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Adapting to life overseas

Students riding camels

1. Tolerance for Ambiguity

Studying abroad involves a tolerance for ambiguity and uncertainty. You will be living in a country with different values and where people do things differently, sometimes even speaking another language. Especially at the beginning of your time abroad, you will be confused and even frustrated by situations and reactions from people that don't make sense to you. You will be uncertain of how to act and what to say. This is normal, and it is important to understand that it is even valuable. It indicates that you are undergoing a change, one that will open your eyes to the world and transform you into many ways.

Ambiguity and uncertainty provide us with growth opportunities and they are to be celebrated and embraced. These moments of "confusion" lead us away from the presuppositions and certainties we have held about how things are and must be toward a more open and relative view of the world, our country and even our individual identity. The transformation of who you are and how you see the world is the greatest gift of study abroad, so try to relax and suspend judgment. Things will increasingly become easier and clearer, even if you still find them different or even unattractive for purposes of adapting them to your way of living and seeing the world.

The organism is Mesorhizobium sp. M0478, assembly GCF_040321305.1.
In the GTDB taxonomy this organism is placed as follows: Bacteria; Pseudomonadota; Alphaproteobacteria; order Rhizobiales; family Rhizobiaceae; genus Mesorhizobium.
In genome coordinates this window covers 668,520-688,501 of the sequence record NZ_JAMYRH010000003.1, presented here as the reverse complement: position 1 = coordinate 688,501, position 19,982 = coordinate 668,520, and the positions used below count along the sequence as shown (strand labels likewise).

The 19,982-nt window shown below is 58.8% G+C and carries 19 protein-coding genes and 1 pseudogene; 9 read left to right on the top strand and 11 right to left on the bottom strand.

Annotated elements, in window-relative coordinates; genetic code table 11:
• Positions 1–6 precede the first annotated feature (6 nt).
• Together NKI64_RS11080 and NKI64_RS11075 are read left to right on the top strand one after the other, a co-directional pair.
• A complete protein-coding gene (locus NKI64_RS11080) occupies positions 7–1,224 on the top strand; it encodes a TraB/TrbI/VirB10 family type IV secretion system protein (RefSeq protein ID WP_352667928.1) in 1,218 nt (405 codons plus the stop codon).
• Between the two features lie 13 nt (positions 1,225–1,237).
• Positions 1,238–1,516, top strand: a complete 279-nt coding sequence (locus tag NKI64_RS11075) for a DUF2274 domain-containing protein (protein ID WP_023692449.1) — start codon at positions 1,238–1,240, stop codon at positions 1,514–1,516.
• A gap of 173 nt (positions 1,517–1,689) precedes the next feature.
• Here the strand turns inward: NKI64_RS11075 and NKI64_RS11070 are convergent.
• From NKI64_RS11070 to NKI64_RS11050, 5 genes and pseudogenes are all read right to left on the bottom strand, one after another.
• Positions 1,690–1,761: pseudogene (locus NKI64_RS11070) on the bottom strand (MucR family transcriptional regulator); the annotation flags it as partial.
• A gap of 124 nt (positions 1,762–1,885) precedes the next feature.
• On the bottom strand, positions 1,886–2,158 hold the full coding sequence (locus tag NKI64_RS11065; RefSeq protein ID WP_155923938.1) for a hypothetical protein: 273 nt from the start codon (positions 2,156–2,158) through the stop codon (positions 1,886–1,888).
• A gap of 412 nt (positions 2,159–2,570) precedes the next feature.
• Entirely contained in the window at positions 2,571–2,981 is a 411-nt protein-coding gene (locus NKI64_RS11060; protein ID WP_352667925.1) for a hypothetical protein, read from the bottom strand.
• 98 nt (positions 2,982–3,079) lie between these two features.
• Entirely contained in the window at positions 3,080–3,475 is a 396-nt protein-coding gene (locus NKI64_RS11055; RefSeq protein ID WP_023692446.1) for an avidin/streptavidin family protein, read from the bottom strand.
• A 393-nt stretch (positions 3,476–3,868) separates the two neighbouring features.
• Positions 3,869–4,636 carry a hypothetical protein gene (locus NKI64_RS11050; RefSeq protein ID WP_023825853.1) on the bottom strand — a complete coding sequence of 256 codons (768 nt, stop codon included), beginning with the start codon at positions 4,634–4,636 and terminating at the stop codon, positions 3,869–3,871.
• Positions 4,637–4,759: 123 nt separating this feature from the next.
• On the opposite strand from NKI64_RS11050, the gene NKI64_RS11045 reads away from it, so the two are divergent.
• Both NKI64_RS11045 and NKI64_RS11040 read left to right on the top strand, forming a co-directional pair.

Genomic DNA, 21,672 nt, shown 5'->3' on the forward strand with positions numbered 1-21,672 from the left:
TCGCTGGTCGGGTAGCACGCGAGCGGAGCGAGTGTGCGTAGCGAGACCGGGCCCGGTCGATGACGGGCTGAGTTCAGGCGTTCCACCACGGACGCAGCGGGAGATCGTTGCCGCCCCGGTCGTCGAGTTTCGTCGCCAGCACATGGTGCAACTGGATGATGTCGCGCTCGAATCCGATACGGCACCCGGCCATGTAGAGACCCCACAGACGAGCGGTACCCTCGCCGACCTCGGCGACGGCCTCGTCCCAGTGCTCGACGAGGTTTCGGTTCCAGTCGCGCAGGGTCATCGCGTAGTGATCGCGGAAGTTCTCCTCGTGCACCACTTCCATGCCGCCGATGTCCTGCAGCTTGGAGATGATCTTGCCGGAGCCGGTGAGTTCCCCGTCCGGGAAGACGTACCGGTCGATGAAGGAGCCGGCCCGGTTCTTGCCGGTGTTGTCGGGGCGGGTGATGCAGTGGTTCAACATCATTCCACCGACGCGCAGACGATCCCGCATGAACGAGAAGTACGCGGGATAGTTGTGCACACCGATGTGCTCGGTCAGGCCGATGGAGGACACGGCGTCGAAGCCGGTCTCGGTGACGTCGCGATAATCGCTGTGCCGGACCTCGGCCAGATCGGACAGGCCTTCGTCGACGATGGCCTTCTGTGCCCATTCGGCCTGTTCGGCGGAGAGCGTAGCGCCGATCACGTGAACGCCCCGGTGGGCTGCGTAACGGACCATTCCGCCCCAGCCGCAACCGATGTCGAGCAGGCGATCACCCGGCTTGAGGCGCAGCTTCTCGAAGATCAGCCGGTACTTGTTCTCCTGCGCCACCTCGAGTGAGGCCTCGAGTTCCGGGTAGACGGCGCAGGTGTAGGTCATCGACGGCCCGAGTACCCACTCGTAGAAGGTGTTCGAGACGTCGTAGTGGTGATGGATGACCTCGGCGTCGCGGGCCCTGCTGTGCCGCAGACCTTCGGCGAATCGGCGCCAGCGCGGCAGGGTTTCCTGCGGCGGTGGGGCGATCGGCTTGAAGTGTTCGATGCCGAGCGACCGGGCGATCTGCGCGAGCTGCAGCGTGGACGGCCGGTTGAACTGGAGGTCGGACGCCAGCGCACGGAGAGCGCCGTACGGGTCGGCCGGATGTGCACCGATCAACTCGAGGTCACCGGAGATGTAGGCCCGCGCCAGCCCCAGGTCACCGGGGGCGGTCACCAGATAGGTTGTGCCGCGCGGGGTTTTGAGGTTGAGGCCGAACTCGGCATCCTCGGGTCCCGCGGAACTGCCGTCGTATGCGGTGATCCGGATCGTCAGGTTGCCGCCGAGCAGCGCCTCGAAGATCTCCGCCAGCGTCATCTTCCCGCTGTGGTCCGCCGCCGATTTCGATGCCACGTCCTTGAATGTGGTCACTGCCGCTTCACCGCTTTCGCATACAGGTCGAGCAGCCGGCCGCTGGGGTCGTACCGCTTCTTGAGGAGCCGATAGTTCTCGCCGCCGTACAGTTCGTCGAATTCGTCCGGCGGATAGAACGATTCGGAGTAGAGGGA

Student View

2. Research the Host Country

As stated in this handbook under "Travel Essentials," it is important to research the host country BEFORE you go abroad. This will minimize your sense of disorientation and the potential culture shock that you experience overseas. In addition, you will learn invaluable things about the country and people that you can apply to your studies and relationships abroad.

Most Americans have very little knowledge of other countries unfortunately, and this has even led to some prejudices against Americans. This lack of knowledge can be interpreted as ignorance or even arrogance, that is, a supposition that Americans think that they don't need to learn about other countries because they are No. 1. Therefore, by learning about the country you will study in, you will also serve as a good ambassador of Rider and the United States, helping to counteract this bias and make friends for our country abroad. Given our global society, this could not be more important.

Think about what you want to know and then pursue this information through a variety of sources such as histories, cultural readers, online country Webpages, literature, movies, documentaries, and music. The newspapers of your host country often have a "translator" button from which you can access an English translation of some of the newspaper's contents.

The following are good sources of international news: